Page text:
Tuesday, April 21, 2015

Basics: Who is God the Father?

Let’s talk about God. Who is He? You might think the answer is simple. You might be wrong.

Most of the time, when people say “God,” they’re specifically speaking of God the Father. But there’s more to Him than that. For starters, God refers to Himself as being triune. That doesn’t mean He’s schizophrenic to the third degree. It doesn’t mean that there are three parts that make up God. It especially doesn’t mean there are three gods. He means that He’s simultaneously singular (Deuteronomy 6:4, James 2:19), plural (Genesis 1:26, Matthew 3:16-17), and equal within Himself (Isaiah 9:6, Psalm 139:7, John 1:1-2, 2 Corinthians 13:14).

With that said, it’s likely that you’ve heard blasphemous things about Him. You may have been told that He’s not triune. Maybe you were taught that He’s a glorified man. Perhaps you’ve heard that He doesn’t exist at all, but that He’s just a part of people’s imaginations as they seek to explain the universe.

Let’s scratch all that out of your mind.

The Father had no beginning (Genesis 1:1) and He has no end (Exodus 3:14-15). He is Creator (Genesis 1:31, Exodus 20:11) and He is outside and over all of creation (Psalm 97:9, Acts 17:25). Amazingly, the Father is also knowable (Isaiah 55:6) and men and women can be adopted as His sons and daughters (Matthew 6:6, Galatians 4:4-6). He doesn’t change (Malachi 3:6), He’s indivisible (James 2:19), and He’s immaterial (John 4:24). He is all-powerful (Nahum 1:5-6), all-knowing (Matthew 11:21, Romans 11:33), and all-present everywhere (Psalm 139:7-12, Jeremiah 23:23-24).    

In Genesis 18, various attributes of the Father collide. Abraham, interceding for Sodom, asks God if He would destroy the city even if just ten righteous men lived there. The Father’s response: “For the sake of ten I will not destroy it,” (v. 32). Abraham rightly acknowledged God as Judge, knowing that He is perfectly just (v. 25). Not only is the Father just, but He’s also full of grace. Abraham started by asking God about fifty righteous men, then forty-five, then thirty, then twenty, then, finally, ten. God’s servant knew he was taking dangerous liberties. Twice he said, “Oh let not the Lord be angry [with me],” (v. 30, 32), and, remarkably, the Father wasn’t. He graciously conversed with Abraham.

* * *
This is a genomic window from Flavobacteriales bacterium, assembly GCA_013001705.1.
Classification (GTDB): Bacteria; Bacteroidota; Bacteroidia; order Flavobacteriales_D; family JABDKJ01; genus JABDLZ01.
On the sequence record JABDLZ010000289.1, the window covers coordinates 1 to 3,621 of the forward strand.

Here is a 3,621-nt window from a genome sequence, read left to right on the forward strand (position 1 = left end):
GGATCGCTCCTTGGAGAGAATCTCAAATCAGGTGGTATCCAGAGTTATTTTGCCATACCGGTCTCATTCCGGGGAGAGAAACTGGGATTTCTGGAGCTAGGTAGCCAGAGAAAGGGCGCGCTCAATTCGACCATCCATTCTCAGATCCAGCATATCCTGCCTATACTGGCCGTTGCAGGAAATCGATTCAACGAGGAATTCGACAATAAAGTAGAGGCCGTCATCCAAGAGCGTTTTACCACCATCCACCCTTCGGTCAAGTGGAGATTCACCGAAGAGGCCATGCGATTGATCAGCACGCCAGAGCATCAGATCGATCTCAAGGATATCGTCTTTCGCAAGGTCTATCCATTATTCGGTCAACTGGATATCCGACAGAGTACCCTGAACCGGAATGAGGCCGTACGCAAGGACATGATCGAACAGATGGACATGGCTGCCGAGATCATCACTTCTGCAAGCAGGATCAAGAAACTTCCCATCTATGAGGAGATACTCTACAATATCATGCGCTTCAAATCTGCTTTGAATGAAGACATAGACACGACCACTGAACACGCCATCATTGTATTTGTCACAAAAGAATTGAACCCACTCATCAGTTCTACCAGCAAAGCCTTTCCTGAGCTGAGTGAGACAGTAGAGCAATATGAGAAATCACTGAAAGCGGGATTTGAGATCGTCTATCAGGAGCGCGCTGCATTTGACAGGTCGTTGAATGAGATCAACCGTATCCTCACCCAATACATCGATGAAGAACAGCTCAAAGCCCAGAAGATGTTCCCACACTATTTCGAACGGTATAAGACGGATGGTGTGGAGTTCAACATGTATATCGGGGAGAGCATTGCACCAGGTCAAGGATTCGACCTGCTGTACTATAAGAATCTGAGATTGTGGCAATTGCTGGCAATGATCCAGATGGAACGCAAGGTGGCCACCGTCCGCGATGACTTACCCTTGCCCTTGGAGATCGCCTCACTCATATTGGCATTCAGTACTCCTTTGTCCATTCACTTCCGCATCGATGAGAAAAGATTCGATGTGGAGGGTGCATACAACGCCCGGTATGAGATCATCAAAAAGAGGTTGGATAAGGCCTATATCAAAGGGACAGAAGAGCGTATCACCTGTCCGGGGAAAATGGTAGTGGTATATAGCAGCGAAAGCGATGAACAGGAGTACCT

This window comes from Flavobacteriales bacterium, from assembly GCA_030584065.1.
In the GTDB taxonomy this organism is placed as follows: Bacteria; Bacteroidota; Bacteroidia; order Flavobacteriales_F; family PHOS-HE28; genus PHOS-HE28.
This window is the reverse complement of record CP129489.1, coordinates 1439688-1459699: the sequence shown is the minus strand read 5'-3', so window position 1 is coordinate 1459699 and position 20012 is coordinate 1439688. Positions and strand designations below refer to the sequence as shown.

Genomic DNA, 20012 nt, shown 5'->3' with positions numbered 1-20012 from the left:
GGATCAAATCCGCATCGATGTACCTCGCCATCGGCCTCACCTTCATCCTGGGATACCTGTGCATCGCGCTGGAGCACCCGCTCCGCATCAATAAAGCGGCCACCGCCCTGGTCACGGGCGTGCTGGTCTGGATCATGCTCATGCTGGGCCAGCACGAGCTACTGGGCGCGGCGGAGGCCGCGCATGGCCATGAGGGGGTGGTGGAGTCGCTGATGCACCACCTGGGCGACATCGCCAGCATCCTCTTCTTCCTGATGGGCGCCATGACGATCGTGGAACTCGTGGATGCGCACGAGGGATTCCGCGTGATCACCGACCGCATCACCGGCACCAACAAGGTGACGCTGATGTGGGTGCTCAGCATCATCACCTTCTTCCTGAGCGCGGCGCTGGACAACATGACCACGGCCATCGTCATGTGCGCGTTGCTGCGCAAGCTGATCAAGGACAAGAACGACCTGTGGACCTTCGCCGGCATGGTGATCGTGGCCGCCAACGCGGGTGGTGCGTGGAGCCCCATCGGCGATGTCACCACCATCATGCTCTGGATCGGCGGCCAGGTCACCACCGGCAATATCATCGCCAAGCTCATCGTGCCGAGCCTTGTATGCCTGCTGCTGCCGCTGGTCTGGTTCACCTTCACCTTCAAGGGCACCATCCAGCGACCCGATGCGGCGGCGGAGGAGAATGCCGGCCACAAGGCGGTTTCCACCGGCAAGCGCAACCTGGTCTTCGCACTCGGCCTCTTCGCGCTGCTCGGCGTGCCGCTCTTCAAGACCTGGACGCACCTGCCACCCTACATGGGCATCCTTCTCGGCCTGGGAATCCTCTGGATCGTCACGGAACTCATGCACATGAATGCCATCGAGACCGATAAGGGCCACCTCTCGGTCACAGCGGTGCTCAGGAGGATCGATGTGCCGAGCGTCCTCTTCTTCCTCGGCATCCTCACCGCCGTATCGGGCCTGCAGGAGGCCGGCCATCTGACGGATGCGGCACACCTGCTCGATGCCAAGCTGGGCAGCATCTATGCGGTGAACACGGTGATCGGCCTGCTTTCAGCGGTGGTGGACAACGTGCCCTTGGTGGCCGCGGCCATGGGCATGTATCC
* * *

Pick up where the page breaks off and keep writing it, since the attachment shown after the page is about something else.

In Job 38, the Father speaks to Job, asking him hypothetical questions that reveal his weakness in light of God’s power. “Where were you when I laid the foundation of the earth?” He asked (v. 4). “Have you comprehended the expanse of the Earth? Declare, if you know all this,” (v. 18). The point He was making is that He is far greater than man. Job understood this, as he responded, “Behold, I am of small account; what shall I answer You? I lay my hand on my mouth,” (40:4).

The Father chooses to love (Deuteronomy 7:7-8) and show grace (Matthew 5:45b); He’s full of mercy (2 Samuel 24:13-14), humility (Philippians 2:5-8), and wisdom (Proverbs 1:1-7). He’s peaceful (1 Corinthians14:33) and jealous for those who are made in His image (Exodus 20:4-6). The Father determined all things from before the foundation of the earth (Ephesians1:4) and none of His plans can be thwarted (Job 42:2). According to 1 Timothy1:17, He is the immortal, invisible King, worthy of honor and glory forevermore. 

The Father is your Maker. He sees all, knows all, and judges all. You were made in His image and likeness and His will is for you to know Him. There is none greater than Him and none could ever match His glory.

He is God.


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  3. My comment about God being a glorified man doesn't just reference LDS theology, but other theologies as well. Lorenzo Snow broke down the LDS theology of it in a simple couplet: http://www.mrm.org/lorenzo-snow-couplet.

    Aside from the debate as to whether this is official LDS doctrine or not, as you rightly said, most Mormons probably believe it to be true. And that's the issue I'm addressing here.

    I'm glad you are in agreement with me to some extent, but keep in mind what it says in the About section of the site: "An area of presupposition concerning the content on this site: the Bible is the Word of God, thus completely true. Anything outside of this presupposition will not be debated or discussed here."

    Also, remember that God does not have a body and no one has ever seen Him (see John 4:24 and 6:46).

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